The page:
I have been a father now for over 13 years. That's rather scary, really. In all sincerity though, I'm not afraid of the teen years; I enjoy my children more with every year that passes. I probably inherited that quality from my father since I have heard him say that he much prefers children when they are older to when they are younger. Now, don't get Dad and I wrong: we loved (and love) our kids while they were younger but we just appreciate the ability to reason with them, to have a conversation with them that is deeper than "No, don't put your toes in that!"
I've also noticed that I have learned a lot from my children in the last 13 years. Sometimes, I have learned from observing their behaviour. Other times, I have learned from observing mine. Many times, I have learned from listening to the instructions I give to them. Let me give you one such example that I have said to every one of my children at different times.
Maybe you can relate to this. Little Johnny is twirling around in circles in the middle of the living room. As if that's not bad enough, he happens to be holding a rope in one hand and the other end is tied to the leg of a terrified teddy bear. If you're a parent, or at least, if you have matured beyond the point of doing this yourself, you already see the danger coming! As surely as sparks fly upward, that teddy bear crashes into a lamp on the table, sending it flying into the glass candle holder and both of them come smashing down onto the hardwood floor, leaving scratches in the nice wood and spreading wonderful glassy cheer all over the living room. As your jaw drops to the floor, you hear yourself yell "Johnny, what did you do?" to which Johnny, faithfully, answers "I didn't try to do it!"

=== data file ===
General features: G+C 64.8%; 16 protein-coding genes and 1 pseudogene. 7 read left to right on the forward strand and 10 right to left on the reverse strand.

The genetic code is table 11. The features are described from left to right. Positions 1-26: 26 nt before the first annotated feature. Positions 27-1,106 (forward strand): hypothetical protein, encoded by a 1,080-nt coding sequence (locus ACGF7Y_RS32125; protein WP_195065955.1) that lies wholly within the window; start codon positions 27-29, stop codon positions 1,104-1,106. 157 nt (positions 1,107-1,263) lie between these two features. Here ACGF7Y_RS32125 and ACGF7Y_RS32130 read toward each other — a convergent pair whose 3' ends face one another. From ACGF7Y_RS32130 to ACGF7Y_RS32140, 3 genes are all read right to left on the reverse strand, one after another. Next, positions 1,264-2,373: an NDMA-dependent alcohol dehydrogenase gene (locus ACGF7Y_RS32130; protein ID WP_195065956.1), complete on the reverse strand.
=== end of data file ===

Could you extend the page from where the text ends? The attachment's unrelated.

It's true. Johnny didn't set out to break the lamp or the candle holder and Johnny didn't plan on scratching up the hardwood floor. Johnny didn't even have a diabolical plan in the back of his mind that involved making more work for you. But all of those things did happen. Johnny didn't try to cause the damage but he also didn't try not to. That's what I have frequently found myself saying to my kids; "I know you didn't try to do it, but you didn't try not to do it either, did you?"
This morning, I was reading 1 Kings 11 in my devotions. That is the chapter that records the death of King Solomon. He was the wisest man to have ever walked this earth (except Jesus, of course.) But in the end of his life, the Bible records that "Solomon did what was evil in the sight of the Lord" (1 Kings 11:6). What had he done? According to the Bible, Solomon had fallen into idolatry.
"For Solomon went after Ashtoreth the goddess of the Sidonians, and after Milcom the abomination of the Ammonites. So Solomon did what was evil in the sight of the Lord and did not wholly follow the Lord, as David his father had done. Then Solomon built a high place for Chemosh the abomination of Moab, and for Molech the abomination of the Ammonites, on the mountain east of Jerusalem." - 1 Kings 11:5-7